NEW YORK - U.S. President Barack Obama, seeking to build on his tripartite meeting in New York on Tuesday with Prime Minister Benjamin Netanyahu and Palestinian Authority President Mahmoud Abbas, told the United Nations General Assembly yesterday that nations aligned with either side should join the cause of advancing Middle East peace by speaking honestly to Israelis about Palestinians' legitimate claims and to Palestinians and Arab nations about Israel's right to exist.
Speaking to the 64th General Assembly, U.S. Obama yesterday urged the United Nations to "embrace a new era of engagement." Obama also reiterated the pledge of the United States to "seek a new era of engagement with the world."
Netanyahu called Obama's speech "very important" and noted the president had called attention to Israel's efforts to improve quality of life for the Palestinians.
Also in New York, Foreign Minister Avigdor Lieberman told Haaretz: "Obama is always trying to maintain balance. For us the positive aspect is that he said Israel is a Jewish state. He also spoke very clearly about Iran, and we see his speech in a very positive light. The tripartite meeting had a very positive effect, because the main thing is we showed we do not intend to compromise on our positions and that we will need to conduct a dialogue without preconditions."
"The time has come to relaunch negotiations - without preconditions - that address the permanent-status issues: security for Israelis and Palestinians; borders, refugees and Jerusalem," Obama said.
Senior members of Netanyahu's entourage said that five weeks was a realistic time frame for the beginning of negotiations, adding that no concrete subjects in a future agreement were discussed at the meeting. The main goal of the meeting was to renew communication between the leaders and their teams, they said.
Lieberman, asked whether he thought Obama's patience with the parties was running out, answered: "The president of the United States has the hardest job in the world. One can empathize with his position. And he has problems that are far more serious than the Israeli-Palestinian conflict - North Korea, Afghanistan, Pakistan. Anyone who saw [Libyan leader Muammar] Gadhafi's appearance at the UN today knows that clear-thinking logic is not the strong suit of Middle Eastern leaders."
While at the United Nations, Lieberman is holding a series of meetings with his counterparts, mainly from Europe.
Agreement on Iran
Lieberman said the main thing he noticed in his meetings was "agreement on the Iranian threat. Everyone understands completely that Iran is the greatest threat. That is felt by the Europeans and the Arabs. Everyone is also saying something to be on the safe side about the settlements, but Iran is the big issue."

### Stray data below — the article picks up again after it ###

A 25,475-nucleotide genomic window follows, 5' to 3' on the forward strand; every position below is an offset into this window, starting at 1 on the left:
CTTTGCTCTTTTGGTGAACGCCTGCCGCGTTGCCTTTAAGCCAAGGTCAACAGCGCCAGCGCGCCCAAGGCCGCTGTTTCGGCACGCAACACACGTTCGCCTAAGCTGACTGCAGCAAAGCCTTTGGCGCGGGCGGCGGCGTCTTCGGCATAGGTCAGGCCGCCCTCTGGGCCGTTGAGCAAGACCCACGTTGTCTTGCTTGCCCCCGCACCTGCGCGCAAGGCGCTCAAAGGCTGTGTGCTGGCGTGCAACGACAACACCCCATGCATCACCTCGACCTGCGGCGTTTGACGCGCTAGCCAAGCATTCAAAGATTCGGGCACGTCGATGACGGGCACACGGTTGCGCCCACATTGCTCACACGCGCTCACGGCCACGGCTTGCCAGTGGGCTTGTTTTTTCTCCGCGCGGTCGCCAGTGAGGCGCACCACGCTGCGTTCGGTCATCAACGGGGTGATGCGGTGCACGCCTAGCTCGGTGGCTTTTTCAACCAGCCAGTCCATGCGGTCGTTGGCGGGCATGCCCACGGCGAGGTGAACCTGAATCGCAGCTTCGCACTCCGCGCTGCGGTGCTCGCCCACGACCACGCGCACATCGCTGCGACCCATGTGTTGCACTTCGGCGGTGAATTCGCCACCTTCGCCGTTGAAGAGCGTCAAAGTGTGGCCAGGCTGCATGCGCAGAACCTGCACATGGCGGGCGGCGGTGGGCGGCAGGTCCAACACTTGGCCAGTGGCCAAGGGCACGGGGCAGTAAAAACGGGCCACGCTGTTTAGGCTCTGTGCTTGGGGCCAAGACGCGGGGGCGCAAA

Obama reiterated the U.S. pledge "to continue to seek a just and lasting peace between Israel, Palestine, and the Arab world," and told the General Assembly that "some progress" had been made at the three-way meeting the day before.
Obama's statement that "America does not accept the legitimacy of continued Israeli settlements" met with enthusiastic cheers in the General Assembly chamber.
Obama also said the goal of Israeli-Palestinian negotiations is "two states living side by side in peace and security - a Jewish State of Israel, with true security for all Israelis; and a viable, independent Palestinian state with contiguous territory that ends the occupation that began in 1967 and realizes the potential of the Palestinian people."
Obama added: "I am not naive. I know this will be difficult. But all of us must decide whether we are serious about peace, or whether we only lend it lip service. To break the old patterns - to break the cycle of insecurity and despair - all of us must say publicly what we would acknowledge in private. The United States does Israel no favors when we fail to couple an unwavering commitment to its security with an insistence that Israel respect the legitimate claims and rights of the Palestinians. And nations within this body do the Palestinians no favors when they choose vitriolic attacks over a constructive willingness to recognize Israel's legitimacy and its right to exist in peace and security."
Obama called on the members of the General Assembly to remember that "the greatest price of this conflict is not paid by us. It is paid by the Israeli girl in Sderot who closes her eyes in fear that a rocket will take her life in the night. It is paid by the Palestinian boy in Gaza who has no clean water and no country to call his own. These are God's children," the president said.
Obama's speech emphasized the difference between his administration's attitude toward the world body and that of this predecessor.
"I took office at a time when many around the world had come to view America with skepticism and distrust. Part of this was due to misperceptions and misinformation about my country. Part of this was due to opposition to specific policies, and a belief that on certain critical issues, America has acted unilaterally, without regard for the interests of others. This has fed an almost reflexive anti-Americanism, which too often has served as an excuse for our collective inaction."
Obama said that we know "the future will be forged by deeds and not simply words... So for those who question the character and cause of my nation, I ask you to look at the concrete actions that we have taken in just nine months."
As examples, Obama cited his prohibition, on his first day in office, of the use of torture by the United States, and the closing of the prison at Guantanamo Bay. "America will live its values, and we will lead by example," the president said.
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